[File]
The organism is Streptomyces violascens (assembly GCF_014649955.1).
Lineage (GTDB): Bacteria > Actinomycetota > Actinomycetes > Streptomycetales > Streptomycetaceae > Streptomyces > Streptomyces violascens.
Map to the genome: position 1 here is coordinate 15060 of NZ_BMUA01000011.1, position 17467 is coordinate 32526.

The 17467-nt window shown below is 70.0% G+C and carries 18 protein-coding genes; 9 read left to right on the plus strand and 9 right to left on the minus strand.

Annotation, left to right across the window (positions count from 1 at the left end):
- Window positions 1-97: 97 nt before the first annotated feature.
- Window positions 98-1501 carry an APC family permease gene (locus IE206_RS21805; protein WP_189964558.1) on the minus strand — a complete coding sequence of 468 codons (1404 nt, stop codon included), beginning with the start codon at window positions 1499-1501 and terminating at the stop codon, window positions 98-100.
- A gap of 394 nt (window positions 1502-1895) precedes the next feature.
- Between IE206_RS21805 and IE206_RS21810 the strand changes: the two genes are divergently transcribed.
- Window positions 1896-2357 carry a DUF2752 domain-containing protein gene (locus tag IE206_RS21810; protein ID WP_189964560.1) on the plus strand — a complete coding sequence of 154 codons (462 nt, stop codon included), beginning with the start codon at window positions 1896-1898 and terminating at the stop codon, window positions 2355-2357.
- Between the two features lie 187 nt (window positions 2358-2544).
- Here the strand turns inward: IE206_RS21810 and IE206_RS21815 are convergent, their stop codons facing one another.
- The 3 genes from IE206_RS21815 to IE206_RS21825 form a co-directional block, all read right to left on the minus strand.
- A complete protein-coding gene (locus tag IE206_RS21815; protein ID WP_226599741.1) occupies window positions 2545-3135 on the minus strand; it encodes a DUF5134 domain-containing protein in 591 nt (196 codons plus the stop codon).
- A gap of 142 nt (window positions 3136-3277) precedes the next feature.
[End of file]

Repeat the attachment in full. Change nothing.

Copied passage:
The organism is Streptomyces violascens (assembly GCF_014649955.1).
Lineage (GTDB): Bacteria > Actinomycetota > Actinomycetes > Streptomycetales > Streptomycetaceae > Streptomyces > Streptomyces violascens.
Map to the genome: position 1 here is coordinate 15060 of NZ_BMUA01000011.1, position 17467 is coordinate 32526.

The 17467-nt window shown below is 70.0% G+C and carries 18 protein-coding genes; 9 read left to right on the plus strand and 9 right to left on the minus strand.

Annotation, left to right across the window (positions count from 1 at the left end):
- Window positions 1-97: 97 nt before the first annotated feature.
- Window positions 98-1501 carry an APC family permease gene (locus IE206_RS21805; protein WP_189964558.1) on the minus strand — a complete coding sequence of 468 codons (1404 nt, stop codon included), beginning with the start codon at window positions 1499-1501 and terminating at the stop codon, window positions 98-100.
- A gap of 394 nt (window positions 1502-1895) precedes the next feature.
- Between IE206_RS21805 and IE206_RS21810 the strand changes: the two genes are divergently transcribed.
- Window positions 1896-2357 carry a DUF2752 domain-containing protein gene (locus tag IE206_RS21810; protein ID WP_189964560.1) on the plus strand — a complete coding sequence of 154 codons (462 nt, stop codon included), beginning with the start codon at window positions 1896-1898 and terminating at the stop codon, window positions 2355-2357.
- Between the two features lie 187 nt (window positions 2358-2544).
- Here the strand turns inward: IE206_RS21810 and IE206_RS21815 are convergent, their stop codons facing one another.
- The 3 genes from IE206_RS21815 to IE206_RS21825 form a co-directional block, all read right to left on the minus strand.
- A complete protein-coding gene (locus tag IE206_RS21815; protein ID WP_226599741.1) occupies window positions 2545-3135 on the minus strand; it encodes a DUF5134 domain-containing protein in 591 nt (196 codons plus the stop codon).
- A gap of 142 nt (window positions 3136-3277) precedes the next feature.